Department or Program

Environmental Studies


This thesis addresses the issue of conserving isolated populations of bighorn sheep (Ovis Canadensis) by focusing on the Teton bighorn population in western Wyoming, U.S.A. Bighorn sheep have experienced widespread habitat fragmentation across western North America due to human development. Bighorn sheep have inhabited the Teton Range for over 10,000 years, and endured significant winter range destruction beginning in the early twentieth century. As the town of Jackson became known as a tourist destination, human development in the valleys on either side of the Tetons took off. At some point in the early twentieth century, Teton bighorns ceased migrating into these valleys during the winter. In place of a seasonal migration pattern, Teton sheep now employ “abbreviated migration” - descending into canyons in spring and fall to graze on vegetation before returning to alpine environments at elevations of around 10,000 feet (3000 meters) for winter and summer. Threats to Teton sheep are numerous - the population has separated into two distinct herds, both of which consist of approximately 60 animals. Inbreeding, a lack of genetic diversity, human disturbance, and invasive mountain goats all pose threats to this vulnerable population. Teton bighorn sheep are in need of a conservation strategy that will strengthen these herds’ resilience to these threats. This project used Global Imaging Software (GIS) to analyze risk factors present in the Tetons. Conservation techniques for isolated populations of migratory ungulates were researched and applied to the Teton bighorn population. Conclusions from this work are as follows: increasing the size of seasonal bighorn sheep closures is a necessity to give animals room to graze and disperse without human interactions. An augmentation should be performed with sheep from a neighboring herd to increase genetic diversity, disease resilience, and overall fitness. Awareness of the vulnerable Teton bighorn population should be spread in communities surrounding the Tetons to foster a greater understanding for how recreationists can limit their impact on wild sheep.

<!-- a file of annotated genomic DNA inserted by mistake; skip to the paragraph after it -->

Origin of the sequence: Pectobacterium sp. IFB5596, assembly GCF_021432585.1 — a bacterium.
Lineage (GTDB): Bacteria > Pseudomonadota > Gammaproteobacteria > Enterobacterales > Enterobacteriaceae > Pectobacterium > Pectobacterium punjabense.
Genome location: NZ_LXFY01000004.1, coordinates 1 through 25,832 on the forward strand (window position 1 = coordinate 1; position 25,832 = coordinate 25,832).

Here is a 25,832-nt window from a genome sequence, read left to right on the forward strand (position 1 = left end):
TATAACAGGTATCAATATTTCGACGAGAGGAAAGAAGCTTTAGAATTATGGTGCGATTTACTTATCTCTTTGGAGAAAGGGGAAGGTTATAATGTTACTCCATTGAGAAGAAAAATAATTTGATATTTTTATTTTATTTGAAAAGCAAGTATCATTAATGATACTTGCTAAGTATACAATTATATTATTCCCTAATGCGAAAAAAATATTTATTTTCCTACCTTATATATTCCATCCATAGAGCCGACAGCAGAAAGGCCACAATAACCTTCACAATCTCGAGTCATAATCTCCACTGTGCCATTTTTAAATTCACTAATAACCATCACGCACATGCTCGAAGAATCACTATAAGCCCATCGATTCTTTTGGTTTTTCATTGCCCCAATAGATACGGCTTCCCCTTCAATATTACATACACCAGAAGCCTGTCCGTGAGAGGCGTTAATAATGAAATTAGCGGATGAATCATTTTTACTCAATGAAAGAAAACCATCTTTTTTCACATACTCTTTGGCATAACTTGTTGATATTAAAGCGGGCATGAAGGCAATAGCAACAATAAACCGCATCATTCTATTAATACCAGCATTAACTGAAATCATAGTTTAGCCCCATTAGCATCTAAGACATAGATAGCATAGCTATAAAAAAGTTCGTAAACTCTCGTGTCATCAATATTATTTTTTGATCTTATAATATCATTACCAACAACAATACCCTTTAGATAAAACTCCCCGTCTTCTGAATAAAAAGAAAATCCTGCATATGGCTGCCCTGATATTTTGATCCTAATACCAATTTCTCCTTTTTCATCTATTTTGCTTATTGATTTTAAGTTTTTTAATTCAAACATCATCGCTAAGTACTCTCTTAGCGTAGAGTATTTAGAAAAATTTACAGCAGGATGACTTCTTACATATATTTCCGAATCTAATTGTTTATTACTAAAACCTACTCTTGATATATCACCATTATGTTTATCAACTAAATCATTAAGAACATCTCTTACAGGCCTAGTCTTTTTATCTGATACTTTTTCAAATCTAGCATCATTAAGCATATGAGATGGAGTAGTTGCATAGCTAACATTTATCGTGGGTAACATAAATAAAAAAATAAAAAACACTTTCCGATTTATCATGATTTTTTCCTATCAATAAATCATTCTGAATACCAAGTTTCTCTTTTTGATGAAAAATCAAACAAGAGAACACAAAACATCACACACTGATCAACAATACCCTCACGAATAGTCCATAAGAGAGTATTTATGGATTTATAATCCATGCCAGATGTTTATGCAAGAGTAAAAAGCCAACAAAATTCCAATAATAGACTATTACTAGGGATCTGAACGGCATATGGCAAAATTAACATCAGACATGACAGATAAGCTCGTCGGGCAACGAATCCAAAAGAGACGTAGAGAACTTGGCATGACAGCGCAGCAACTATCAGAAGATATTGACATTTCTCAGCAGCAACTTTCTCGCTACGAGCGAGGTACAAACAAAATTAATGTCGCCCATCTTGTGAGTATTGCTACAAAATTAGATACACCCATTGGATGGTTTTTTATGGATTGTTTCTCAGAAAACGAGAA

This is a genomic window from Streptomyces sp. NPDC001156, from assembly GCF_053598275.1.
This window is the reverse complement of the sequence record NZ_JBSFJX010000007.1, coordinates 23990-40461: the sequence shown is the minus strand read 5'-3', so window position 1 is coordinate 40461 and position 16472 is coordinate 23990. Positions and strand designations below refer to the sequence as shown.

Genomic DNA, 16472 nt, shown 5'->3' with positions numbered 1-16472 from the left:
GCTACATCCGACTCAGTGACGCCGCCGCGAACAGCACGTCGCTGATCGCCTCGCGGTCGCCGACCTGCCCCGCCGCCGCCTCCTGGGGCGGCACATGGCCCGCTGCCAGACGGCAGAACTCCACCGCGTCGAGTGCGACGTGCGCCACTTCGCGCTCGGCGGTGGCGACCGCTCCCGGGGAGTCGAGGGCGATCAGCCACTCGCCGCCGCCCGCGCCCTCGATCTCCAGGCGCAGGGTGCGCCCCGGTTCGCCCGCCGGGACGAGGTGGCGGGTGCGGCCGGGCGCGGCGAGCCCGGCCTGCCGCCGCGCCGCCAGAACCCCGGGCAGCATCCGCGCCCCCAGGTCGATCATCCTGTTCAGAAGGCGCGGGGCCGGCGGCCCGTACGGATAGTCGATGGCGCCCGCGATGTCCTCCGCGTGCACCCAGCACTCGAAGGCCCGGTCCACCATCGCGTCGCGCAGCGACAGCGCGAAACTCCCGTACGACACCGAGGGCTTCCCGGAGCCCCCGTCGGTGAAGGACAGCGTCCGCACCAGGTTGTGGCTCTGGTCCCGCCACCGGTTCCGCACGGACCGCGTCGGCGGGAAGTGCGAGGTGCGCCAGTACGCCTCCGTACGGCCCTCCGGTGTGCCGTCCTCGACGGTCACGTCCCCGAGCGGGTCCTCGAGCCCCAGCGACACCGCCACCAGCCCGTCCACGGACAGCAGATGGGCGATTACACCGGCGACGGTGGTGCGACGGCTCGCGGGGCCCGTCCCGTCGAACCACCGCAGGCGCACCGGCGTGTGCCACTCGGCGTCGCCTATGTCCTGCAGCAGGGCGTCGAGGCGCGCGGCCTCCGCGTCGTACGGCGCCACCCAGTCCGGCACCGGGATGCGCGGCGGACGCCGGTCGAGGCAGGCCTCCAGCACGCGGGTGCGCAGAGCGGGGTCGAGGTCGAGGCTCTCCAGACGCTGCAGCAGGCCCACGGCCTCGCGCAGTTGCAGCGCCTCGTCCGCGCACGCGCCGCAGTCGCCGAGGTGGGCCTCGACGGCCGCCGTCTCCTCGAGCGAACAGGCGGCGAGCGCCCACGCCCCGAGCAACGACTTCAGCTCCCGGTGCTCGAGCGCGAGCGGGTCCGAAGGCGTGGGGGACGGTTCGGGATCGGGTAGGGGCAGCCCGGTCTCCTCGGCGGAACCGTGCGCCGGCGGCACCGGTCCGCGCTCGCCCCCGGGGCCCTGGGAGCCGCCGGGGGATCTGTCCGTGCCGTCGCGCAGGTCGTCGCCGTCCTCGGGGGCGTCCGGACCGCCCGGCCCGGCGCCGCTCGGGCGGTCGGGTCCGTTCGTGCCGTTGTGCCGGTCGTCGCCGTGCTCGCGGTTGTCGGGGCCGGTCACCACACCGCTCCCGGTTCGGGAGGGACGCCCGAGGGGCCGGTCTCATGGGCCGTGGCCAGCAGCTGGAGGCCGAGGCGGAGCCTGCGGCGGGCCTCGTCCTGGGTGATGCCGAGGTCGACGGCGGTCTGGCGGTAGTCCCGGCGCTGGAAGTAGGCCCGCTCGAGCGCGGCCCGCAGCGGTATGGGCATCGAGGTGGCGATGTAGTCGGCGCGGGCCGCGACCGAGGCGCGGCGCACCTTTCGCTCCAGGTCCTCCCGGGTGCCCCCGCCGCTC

Level of Access

Restricted: Campus/Bates Community Only Access

First Advisor

Holly Ewing

Date of Graduation


Degree Name

Bachelor of Arts

Number of Pages



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